Nipah virus


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Related to Nipah virus: Nipah virus encephalitis

Nip·ah virus

 (nĭp′ə)
n.
A paramyxovirus that is transmitted to humans from other mammals, especially pigs, and causes fever and myalgias that can progress to encephalitis.

[After Nipah, the village near Kuala Lumpur in Malaysia where the death of a farm worker led to the identification of the virus.]
References in periodicals archive ?
The other five lethal diseases mentioned on the list of needing urgent action include: Lassa fever, MERS, SARS, Nipah virus and Rift Valley fever.
Nipah virus (NiV) is a batborne paramyxovirus (1,2) that causes encephalitis in humans.
CL4 laboratories have highly specialized construction and engineering controls and are equipped to safely diagnose, research, and develop treatments and vaccines for high risk pathogens, such as Ebola and Nipah virus.
In fact, many of the most dangerous new diseases in humans can be traced back to such food systems, among them Campylobacter, Nipah virus, Q fever, hepatitis E, and a variety of novel influenza variants.
This volume collects 28 cases of emerging infectious diseases: severe fever with thrombocytopenia syndrome associated with a novel bunyavirus, Bas-Congo virus, hantavirus, Lassa fever, Alkhurma hemorrhagic fever, Rift Valley fever, Lujo virus hemorrhagic fever, Toscana virus, Ebola virus, Crimean-Congo hemorrhagic fever, phlebotomus fever-sandfly fever, chikungunya fever, Nipah virus disease, Middle East respiratory syndrome-coronavirus infection, human bocavirus, norovirus gastroenteritis, enterohemorrhagic E.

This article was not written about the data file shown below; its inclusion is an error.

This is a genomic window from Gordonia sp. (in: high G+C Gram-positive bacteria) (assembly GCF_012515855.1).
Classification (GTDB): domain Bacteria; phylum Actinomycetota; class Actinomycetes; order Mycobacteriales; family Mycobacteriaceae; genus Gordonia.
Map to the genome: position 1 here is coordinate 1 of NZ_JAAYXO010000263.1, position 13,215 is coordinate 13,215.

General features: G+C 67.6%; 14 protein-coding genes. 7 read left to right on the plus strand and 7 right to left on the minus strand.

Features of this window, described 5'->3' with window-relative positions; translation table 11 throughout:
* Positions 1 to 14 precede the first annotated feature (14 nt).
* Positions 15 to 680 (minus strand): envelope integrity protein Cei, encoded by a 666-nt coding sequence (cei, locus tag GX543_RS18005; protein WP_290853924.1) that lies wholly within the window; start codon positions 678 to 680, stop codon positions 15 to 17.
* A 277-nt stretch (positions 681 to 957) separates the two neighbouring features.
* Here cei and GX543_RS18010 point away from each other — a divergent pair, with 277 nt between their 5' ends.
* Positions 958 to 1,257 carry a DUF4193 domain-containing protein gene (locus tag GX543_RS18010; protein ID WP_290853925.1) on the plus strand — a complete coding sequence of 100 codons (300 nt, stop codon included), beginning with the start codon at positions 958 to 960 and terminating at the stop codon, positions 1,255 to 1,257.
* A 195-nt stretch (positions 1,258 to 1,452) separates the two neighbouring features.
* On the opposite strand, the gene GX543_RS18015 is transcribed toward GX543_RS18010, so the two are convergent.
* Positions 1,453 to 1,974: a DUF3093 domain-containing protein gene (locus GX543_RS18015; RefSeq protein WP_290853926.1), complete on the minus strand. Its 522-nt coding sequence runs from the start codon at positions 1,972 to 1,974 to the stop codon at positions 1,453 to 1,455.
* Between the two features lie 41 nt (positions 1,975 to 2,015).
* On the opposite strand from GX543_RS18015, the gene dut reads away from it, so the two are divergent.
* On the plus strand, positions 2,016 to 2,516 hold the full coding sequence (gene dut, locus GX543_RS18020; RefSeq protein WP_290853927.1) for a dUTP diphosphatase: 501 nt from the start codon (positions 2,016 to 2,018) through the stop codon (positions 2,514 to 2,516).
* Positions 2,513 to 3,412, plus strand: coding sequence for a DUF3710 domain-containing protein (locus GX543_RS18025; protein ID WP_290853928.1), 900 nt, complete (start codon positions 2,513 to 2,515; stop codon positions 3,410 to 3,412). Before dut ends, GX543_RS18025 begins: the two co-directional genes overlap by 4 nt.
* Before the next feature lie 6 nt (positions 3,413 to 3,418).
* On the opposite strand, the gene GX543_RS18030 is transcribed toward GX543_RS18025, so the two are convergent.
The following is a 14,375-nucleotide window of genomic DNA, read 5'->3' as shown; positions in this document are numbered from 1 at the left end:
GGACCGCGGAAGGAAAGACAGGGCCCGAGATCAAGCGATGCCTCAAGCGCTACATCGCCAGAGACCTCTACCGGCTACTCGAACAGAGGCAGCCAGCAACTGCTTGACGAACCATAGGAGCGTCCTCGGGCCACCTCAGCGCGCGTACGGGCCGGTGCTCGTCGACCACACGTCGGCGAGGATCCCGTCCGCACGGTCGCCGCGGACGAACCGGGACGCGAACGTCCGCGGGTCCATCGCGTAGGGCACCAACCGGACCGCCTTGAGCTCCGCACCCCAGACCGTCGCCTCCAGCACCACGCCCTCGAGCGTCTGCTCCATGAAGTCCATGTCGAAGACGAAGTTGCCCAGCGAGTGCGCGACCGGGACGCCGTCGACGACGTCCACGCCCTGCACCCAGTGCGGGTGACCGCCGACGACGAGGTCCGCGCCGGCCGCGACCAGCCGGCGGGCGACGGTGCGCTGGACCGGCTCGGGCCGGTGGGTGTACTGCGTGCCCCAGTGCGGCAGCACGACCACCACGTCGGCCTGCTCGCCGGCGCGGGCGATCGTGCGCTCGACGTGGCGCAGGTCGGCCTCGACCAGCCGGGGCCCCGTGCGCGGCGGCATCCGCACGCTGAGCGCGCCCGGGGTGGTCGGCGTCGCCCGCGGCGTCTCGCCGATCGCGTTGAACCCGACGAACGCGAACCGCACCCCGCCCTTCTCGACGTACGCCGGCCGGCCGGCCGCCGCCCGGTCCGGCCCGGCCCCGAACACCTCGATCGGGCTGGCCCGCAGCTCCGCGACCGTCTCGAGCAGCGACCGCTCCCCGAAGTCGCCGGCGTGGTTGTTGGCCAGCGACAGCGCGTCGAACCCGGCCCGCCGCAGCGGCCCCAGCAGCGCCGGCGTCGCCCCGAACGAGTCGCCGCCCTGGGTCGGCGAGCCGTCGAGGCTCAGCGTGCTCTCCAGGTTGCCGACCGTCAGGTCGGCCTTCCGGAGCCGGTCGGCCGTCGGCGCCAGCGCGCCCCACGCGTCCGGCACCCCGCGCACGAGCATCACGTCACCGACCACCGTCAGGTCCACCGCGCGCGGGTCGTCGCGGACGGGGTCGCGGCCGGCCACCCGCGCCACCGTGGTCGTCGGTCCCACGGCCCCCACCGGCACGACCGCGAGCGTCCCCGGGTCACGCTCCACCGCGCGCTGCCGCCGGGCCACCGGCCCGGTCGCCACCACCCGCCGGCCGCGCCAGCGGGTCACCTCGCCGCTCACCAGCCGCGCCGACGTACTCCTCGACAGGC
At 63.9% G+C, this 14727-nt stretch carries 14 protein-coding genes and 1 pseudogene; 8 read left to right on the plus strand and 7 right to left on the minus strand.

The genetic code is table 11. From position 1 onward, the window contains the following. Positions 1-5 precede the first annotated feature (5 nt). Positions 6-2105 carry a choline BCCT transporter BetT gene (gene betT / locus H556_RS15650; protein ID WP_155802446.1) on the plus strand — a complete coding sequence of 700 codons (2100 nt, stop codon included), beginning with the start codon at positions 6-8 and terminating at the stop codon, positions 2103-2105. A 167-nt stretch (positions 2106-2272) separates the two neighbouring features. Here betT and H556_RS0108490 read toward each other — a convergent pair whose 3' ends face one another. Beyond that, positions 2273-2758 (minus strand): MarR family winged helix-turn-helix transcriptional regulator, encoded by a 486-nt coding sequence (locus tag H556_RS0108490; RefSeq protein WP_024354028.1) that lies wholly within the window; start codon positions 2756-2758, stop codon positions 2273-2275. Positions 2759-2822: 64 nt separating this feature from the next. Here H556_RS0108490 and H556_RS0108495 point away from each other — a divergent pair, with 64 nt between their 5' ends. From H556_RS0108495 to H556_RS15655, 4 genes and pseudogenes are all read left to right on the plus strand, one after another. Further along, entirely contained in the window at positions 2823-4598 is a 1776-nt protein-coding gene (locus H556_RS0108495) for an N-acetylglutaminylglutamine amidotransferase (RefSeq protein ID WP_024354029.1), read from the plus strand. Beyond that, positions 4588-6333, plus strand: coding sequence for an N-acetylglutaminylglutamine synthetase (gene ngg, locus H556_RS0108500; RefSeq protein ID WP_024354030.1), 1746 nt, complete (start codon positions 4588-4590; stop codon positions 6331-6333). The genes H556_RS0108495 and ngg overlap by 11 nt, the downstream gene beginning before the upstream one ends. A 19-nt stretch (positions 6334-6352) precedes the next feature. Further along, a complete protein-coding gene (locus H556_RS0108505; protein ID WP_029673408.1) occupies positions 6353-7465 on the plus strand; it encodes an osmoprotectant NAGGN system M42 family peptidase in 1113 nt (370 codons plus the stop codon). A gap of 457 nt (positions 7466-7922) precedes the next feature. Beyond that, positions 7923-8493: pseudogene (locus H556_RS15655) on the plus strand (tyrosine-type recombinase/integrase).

Manila: Butchering dead horses and eating their meat has been banned in the southern Philippines due to the reported deaths of people who contracted Nipah Virus in two villages in the southern Philippines in April.
Investigations of newly identified infectious diseases, such as severe acute respiratory syndrome (SARS) and Nipah virus infection, have historically been reactive, requiring the sudden application of resources to the investigation and control of an outbreak.
Recent studies indicate that more than three-fourths of communicable human diseases are zoonotic in origin (Woolhouse and Gowtage-Sequeria 2005), including diseases associated with significant mortality and morbidity such as avian influenza (H5N1), severe acute respiratory syndrome (SARS), Ebola virus, and Nipah virus.
Because, most of the mysterious disease comes from wild animal to human which was causing life threat especially rabies, anthrax, brucellosis, TB, swine flu, nipah virus, bird flu, and ebola virus.
In addition, the Nipah virus, which causes fatal encephalitis in up to 70% of human cases, is responsible for seasonal outbreaks in Asia with person-to-person transmission now becoming a primary mode of infection.
Recently there have been outbreaks of severe Acute Respiratory syndrome (SARS), Avian Influenza, Nipah virus, and dengue fever in the Southeast Asia Region.